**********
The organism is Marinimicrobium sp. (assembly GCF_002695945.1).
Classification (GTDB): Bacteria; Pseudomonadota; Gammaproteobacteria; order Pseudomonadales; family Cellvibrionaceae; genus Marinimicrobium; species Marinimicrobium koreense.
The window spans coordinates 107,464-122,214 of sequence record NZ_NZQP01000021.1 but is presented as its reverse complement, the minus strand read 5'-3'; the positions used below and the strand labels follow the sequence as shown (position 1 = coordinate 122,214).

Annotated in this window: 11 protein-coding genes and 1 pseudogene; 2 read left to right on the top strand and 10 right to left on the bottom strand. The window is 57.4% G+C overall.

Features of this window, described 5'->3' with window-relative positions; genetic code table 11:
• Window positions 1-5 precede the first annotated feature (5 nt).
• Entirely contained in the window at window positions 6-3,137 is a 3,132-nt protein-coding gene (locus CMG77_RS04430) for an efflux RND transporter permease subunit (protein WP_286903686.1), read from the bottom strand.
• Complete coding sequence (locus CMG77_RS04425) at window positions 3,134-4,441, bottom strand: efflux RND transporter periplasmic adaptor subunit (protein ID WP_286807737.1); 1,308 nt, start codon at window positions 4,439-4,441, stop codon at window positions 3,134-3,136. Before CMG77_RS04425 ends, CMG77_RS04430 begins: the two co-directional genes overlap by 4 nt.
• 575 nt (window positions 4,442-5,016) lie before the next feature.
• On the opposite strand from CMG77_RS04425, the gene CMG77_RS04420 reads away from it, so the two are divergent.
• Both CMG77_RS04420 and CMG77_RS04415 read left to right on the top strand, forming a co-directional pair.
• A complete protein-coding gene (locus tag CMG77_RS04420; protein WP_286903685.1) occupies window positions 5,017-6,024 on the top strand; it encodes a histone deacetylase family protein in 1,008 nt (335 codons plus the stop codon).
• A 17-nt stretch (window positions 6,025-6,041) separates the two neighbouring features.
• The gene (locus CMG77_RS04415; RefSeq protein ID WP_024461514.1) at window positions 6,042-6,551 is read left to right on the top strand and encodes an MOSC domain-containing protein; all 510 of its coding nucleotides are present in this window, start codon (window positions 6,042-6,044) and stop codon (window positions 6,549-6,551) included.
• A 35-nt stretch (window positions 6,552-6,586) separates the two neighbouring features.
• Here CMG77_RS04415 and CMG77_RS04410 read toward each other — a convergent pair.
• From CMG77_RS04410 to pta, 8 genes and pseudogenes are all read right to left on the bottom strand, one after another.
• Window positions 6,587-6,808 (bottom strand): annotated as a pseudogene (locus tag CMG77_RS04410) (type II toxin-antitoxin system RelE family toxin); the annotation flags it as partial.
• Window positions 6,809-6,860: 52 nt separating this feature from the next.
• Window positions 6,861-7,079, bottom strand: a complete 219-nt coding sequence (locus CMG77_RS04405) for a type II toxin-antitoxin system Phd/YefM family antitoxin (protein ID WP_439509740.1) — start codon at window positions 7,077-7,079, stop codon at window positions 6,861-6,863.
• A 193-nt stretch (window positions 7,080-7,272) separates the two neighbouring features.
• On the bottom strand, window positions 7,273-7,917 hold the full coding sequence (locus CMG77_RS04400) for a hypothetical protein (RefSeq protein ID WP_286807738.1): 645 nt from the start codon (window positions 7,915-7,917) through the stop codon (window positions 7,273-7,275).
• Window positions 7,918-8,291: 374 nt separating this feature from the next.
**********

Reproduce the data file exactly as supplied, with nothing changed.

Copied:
The organism is Marinimicrobium sp. (assembly GCF_002695945.1).
Classification (GTDB): Bacteria; Pseudomonadota; Gammaproteobacteria; order Pseudomonadales; family Cellvibrionaceae; genus Marinimicrobium; species Marinimicrobium koreense.
The window spans coordinates 107,464-122,214 of sequence record NZ_NZQP01000021.1 but is presented as its reverse complement, the minus strand read 5'-3'; the positions used below and the strand labels follow the sequence as shown (position 1 = coordinate 122,214).

Annotated in this window: 11 protein-coding genes and 1 pseudogene; 2 read left to right on the top strand and 10 right to left on the bottom strand. The window is 57.4% G+C overall.

Features of this window, described 5'->3' with window-relative positions; genetic code table 11:
• Window positions 1-5 precede the first annotated feature (5 nt).
• Entirely contained in the window at window positions 6-3,137 is a 3,132-nt protein-coding gene (locus CMG77_RS04430) for an efflux RND transporter permease subunit (protein WP_286903686.1), read from the bottom strand.
• Complete coding sequence (locus CMG77_RS04425) at window positions 3,134-4,441, bottom strand: efflux RND transporter periplasmic adaptor subunit (protein ID WP_286807737.1); 1,308 nt, start codon at window positions 4,439-4,441, stop codon at window positions 3,134-3,136. Before CMG77_RS04425 ends, CMG77_RS04430 begins: the two co-directional genes overlap by 4 nt.
• 575 nt (window positions 4,442-5,016) lie before the next feature.
• On the opposite strand from CMG77_RS04425, the gene CMG77_RS04420 reads away from it, so the two are divergent.
• Both CMG77_RS04420 and CMG77_RS04415 read left to right on the top strand, forming a co-directional pair.
• A complete protein-coding gene (locus tag CMG77_RS04420; protein WP_286903685.1) occupies window positions 5,017-6,024 on the top strand; it encodes a histone deacetylase family protein in 1,008 nt (335 codons plus the stop codon).
• A 17-nt stretch (window positions 6,025-6,041) separates the two neighbouring features.
• The gene (locus CMG77_RS04415; RefSeq protein ID WP_024461514.1) at window positions 6,042-6,551 is read left to right on the top strand and encodes an MOSC domain-containing protein; all 510 of its coding nucleotides are present in this window, start codon (window positions 6,042-6,044) and stop codon (window positions 6,549-6,551) included.
• A 35-nt stretch (window positions 6,552-6,586) separates the two neighbouring features.
• Here CMG77_RS04415 and CMG77_RS04410 read toward each other — a convergent pair.
• From CMG77_RS04410 to pta, 8 genes and pseudogenes are all read right to left on the bottom strand, one after another.
• Window positions 6,587-6,808 (bottom strand): annotated as a pseudogene (locus tag CMG77_RS04410) (type II toxin-antitoxin system RelE family toxin); the annotation flags it as partial.
• Window positions 6,809-6,860: 52 nt separating this feature from the next.
• Window positions 6,861-7,079, bottom strand: a complete 219-nt coding sequence (locus CMG77_RS04405) for a type II toxin-antitoxin system Phd/YefM family antitoxin (protein ID WP_439509740.1) — start codon at window positions 7,077-7,079, stop codon at window positions 6,861-6,863.
• A 193-nt stretch (window positions 7,080-7,272) separates the two neighbouring features.
• On the bottom strand, window positions 7,273-7,917 hold the full coding sequence (locus CMG77_RS04400) for a hypothetical protein (RefSeq protein ID WP_286807738.1): 645 nt from the start codon (window positions 7,915-7,917) through the stop codon (window positions 7,273-7,275).
• Window positions 7,918-8,291: 374 nt separating this feature from the next.